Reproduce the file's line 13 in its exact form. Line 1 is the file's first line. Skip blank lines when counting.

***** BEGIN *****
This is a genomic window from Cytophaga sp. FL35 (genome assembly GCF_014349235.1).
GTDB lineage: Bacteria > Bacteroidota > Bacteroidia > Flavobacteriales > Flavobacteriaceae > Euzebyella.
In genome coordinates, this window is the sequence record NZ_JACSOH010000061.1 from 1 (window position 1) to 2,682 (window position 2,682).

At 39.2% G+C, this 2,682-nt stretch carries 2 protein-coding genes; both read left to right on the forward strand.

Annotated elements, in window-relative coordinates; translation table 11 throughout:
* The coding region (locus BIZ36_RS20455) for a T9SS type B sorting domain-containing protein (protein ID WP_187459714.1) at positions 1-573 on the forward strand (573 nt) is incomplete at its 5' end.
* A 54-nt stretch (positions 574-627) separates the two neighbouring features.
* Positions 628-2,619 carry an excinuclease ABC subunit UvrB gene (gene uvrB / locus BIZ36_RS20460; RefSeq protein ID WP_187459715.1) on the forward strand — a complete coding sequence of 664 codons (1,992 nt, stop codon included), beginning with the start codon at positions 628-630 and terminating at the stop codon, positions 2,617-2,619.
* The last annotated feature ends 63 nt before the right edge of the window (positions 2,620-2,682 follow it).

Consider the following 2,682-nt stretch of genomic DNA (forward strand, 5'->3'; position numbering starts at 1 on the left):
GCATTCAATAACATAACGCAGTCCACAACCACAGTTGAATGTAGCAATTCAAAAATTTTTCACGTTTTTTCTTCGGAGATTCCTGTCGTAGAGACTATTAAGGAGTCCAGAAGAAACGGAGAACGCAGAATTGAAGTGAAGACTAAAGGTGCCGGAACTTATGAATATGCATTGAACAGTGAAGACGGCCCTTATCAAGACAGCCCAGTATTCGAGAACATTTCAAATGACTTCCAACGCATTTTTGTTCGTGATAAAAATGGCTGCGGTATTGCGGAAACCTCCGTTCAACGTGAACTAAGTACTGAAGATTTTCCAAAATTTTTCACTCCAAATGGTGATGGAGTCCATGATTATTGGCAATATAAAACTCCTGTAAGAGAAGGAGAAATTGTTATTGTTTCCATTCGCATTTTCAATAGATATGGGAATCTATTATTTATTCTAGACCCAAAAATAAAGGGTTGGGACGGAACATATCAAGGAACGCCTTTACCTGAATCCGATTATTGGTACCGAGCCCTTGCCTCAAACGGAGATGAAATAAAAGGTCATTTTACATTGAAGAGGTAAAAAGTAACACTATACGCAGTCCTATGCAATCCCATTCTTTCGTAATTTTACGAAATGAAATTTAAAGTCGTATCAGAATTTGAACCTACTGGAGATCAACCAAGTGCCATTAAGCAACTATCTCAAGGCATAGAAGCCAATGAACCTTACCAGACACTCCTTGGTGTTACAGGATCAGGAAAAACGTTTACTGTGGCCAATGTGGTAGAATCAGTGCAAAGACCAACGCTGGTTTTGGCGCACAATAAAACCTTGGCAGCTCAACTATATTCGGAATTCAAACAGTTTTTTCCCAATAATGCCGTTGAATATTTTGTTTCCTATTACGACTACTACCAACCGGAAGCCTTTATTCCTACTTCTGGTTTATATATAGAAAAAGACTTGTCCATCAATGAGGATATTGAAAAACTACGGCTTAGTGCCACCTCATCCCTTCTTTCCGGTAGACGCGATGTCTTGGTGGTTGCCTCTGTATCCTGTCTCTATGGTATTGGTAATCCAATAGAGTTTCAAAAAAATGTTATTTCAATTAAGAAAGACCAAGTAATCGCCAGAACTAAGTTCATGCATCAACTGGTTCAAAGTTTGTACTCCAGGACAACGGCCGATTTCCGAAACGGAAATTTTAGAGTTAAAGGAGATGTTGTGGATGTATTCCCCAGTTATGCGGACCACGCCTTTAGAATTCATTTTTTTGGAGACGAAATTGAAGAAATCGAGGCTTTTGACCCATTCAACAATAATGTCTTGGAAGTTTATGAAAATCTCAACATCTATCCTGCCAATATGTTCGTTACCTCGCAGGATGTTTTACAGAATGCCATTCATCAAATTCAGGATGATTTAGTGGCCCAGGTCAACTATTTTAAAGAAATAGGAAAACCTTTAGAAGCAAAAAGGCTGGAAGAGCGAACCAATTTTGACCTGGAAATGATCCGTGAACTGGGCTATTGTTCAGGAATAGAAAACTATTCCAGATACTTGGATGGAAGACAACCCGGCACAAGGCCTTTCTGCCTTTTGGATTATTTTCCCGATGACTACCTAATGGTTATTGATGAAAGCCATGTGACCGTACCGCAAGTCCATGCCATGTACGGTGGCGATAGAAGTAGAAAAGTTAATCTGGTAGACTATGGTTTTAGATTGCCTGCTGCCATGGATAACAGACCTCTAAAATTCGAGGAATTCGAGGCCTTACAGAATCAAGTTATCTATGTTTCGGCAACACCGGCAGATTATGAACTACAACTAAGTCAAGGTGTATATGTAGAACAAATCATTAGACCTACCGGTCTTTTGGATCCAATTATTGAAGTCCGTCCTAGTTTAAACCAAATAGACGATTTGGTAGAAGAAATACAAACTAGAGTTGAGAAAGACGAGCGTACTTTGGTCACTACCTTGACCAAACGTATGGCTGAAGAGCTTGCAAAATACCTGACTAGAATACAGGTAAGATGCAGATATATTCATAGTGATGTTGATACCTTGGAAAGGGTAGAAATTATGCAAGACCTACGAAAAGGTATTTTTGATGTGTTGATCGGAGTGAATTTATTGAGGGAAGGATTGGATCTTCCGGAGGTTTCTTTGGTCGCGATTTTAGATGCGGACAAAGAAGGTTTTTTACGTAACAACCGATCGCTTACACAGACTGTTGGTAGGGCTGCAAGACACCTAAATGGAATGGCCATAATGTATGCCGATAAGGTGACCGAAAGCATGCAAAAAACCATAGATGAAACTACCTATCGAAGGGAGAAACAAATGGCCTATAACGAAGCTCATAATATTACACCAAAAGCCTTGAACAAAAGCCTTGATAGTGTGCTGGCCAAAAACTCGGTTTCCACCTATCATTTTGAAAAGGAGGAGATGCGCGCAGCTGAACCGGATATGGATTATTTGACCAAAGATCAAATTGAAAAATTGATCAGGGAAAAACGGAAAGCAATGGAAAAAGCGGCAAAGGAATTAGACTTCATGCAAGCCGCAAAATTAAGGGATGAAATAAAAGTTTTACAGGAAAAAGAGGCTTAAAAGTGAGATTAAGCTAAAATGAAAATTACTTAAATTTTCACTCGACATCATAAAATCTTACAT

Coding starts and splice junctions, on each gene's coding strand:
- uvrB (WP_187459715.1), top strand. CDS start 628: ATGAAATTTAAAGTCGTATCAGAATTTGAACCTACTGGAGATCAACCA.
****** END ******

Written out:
- uvrB (WP_187459715.1), top strand. CDS start 628: ATGAAATTTAAAGTCGTATCAGAATTTGAACCTACTGGAGATCAACCA.